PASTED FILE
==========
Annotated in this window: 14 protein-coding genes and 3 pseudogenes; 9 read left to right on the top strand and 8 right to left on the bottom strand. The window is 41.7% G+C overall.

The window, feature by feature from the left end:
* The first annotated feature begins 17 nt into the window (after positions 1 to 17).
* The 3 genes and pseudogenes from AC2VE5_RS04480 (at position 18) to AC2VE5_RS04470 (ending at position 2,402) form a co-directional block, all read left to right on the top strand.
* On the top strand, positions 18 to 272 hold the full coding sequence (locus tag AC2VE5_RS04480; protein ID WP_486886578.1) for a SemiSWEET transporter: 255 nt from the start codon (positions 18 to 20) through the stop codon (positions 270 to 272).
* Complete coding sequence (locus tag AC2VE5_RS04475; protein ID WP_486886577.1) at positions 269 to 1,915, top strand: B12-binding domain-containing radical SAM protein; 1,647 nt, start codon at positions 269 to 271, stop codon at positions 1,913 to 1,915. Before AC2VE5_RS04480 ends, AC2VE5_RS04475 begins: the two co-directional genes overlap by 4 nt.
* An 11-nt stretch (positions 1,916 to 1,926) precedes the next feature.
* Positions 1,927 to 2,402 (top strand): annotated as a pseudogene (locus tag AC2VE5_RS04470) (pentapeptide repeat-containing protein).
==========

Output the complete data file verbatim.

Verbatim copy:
Annotated in this window: 14 protein-coding genes and 3 pseudogenes; 9 read left to right on the top strand and 8 right to left on the bottom strand. The window is 41.7% G+C overall.

The window, feature by feature from the left end:
* The first annotated feature begins 17 nt into the window (after positions 1 to 17).
* The 3 genes and pseudogenes from AC2VE5_RS04480 (at position 18) to AC2VE5_RS04470 (ending at position 2,402) form a co-directional block, all read left to right on the top strand.
* On the top strand, positions 18 to 272 hold the full coding sequence (locus tag AC2VE5_RS04480; protein ID WP_486886578.1) for a SemiSWEET transporter: 255 nt from the start codon (positions 18 to 20) through the stop codon (positions 270 to 272).
* Complete coding sequence (locus tag AC2VE5_RS04475; protein ID WP_486886577.1) at positions 269 to 1,915, top strand: B12-binding domain-containing radical SAM protein; 1,647 nt, start codon at positions 269 to 271, stop codon at positions 1,913 to 1,915. Before AC2VE5_RS04480 ends, AC2VE5_RS04475 begins: the two co-directional genes overlap by 4 nt.
* An 11-nt stretch (positions 1,916 to 1,926) precedes the next feature.
* Positions 1,927 to 2,402 (top strand): annotated as a pseudogene (locus tag AC2VE5_RS04470) (pentapeptide repeat-containing protein).